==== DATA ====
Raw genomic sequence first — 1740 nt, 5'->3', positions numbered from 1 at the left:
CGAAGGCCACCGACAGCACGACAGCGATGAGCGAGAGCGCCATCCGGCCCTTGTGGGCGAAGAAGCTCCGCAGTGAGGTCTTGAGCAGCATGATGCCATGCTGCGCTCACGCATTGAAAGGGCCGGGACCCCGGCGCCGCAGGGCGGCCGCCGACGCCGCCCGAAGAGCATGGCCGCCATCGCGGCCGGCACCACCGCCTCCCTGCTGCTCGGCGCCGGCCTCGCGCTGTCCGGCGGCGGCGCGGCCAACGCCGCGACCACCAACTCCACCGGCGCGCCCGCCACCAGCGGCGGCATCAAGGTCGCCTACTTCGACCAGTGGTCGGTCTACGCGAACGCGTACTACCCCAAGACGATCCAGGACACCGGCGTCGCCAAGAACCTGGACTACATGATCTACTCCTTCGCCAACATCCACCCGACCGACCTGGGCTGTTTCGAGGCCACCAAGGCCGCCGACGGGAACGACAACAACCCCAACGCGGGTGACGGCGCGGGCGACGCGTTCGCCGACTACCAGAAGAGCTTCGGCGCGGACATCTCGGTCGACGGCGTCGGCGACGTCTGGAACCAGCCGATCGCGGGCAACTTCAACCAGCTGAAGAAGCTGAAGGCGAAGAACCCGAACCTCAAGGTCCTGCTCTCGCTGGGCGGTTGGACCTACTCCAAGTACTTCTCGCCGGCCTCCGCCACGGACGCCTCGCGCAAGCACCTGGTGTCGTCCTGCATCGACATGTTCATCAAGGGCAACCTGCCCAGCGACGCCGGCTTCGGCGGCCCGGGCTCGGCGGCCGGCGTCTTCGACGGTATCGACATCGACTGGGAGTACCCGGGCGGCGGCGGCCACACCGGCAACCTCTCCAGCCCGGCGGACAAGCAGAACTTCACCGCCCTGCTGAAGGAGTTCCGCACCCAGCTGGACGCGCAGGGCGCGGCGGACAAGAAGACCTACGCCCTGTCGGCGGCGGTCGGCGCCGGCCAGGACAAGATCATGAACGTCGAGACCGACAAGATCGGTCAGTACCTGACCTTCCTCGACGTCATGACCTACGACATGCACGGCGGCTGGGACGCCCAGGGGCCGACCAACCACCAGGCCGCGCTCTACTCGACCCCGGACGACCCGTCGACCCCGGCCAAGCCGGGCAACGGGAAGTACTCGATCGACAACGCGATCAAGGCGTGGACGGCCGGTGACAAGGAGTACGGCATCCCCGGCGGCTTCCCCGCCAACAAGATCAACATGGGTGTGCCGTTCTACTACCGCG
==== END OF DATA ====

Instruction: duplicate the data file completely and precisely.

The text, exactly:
Raw genomic sequence first — 1740 nt, 5'->3', positions numbered from 1 at the left:
CGAAGGCCACCGACAGCACGACAGCGATGAGCGAGAGCGCCATCCGGCCCTTGTGGGCGAAGAAGCTCCGCAGTGAGGTCTTGAGCAGCATGATGCCATGCTGCGCTCACGCATTGAAAGGGCCGGGACCCCGGCGCCGCAGGGCGGCCGCCGACGCCGCCCGAAGAGCATGGCCGCCATCGCGGCCGGCACCACCGCCTCCCTGCTGCTCGGCGCCGGCCTCGCGCTGTCCGGCGGCGGCGCGGCCAACGCCGCGACCACCAACTCCACCGGCGCGCCCGCCACCAGCGGCGGCATCAAGGTCGCCTACTTCGACCAGTGGTCGGTCTACGCGAACGCGTACTACCCCAAGACGATCCAGGACACCGGCGTCGCCAAGAACCTGGACTACATGATCTACTCCTTCGCCAACATCCACCCGACCGACCTGGGCTGTTTCGAGGCCACCAAGGCCGCCGACGGGAACGACAACAACCCCAACGCGGGTGACGGCGCGGGCGACGCGTTCGCCGACTACCAGAAGAGCTTCGGCGCGGACATCTCGGTCGACGGCGTCGGCGACGTCTGGAACCAGCCGATCGCGGGCAACTTCAACCAGCTGAAGAAGCTGAAGGCGAAGAACCCGAACCTCAAGGTCCTGCTCTCGCTGGGCGGTTGGACCTACTCCAAGTACTTCTCGCCGGCCTCCGCCACGGACGCCTCGCGCAAGCACCTGGTGTCGTCCTGCATCGACATGTTCATCAAGGGCAACCTGCCCAGCGACGCCGGCTTCGGCGGCCCGGGCTCGGCGGCCGGCGTCTTCGACGGTATCGACATCGACTGGGAGTACCCGGGCGGCGGCGGCCACACCGGCAACCTCTCCAGCCCGGCGGACAAGCAGAACTTCACCGCCCTGCTGAAGGAGTTCCGCACCCAGCTGGACGCGCAGGGCGCGGCGGACAAGAAGACCTACGCCCTGTCGGCGGCGGTCGGCGCCGGCCAGGACAAGATCATGAACGTCGAGACCGACAAGATCGGTCAGTACCTGACCTTCCTCGACGTCATGACCTACGACATGCACGGCGGCTGGGACGCCCAGGGGCCGACCAACCACCAGGCCGCGCTCTACTCGACCCCGGACGACCCGTCGACCCCGGCCAAGCCGGGCAACGGGAAGTACTCGATCGACAACGCGATCAAGGCGTGGACGGCCGGTGACAAGGAGTACGGCATCCCCGGCGGCTTCCCCGCCAACAAGATCAACATGGGTGTGCCGTTCTACTACCGCG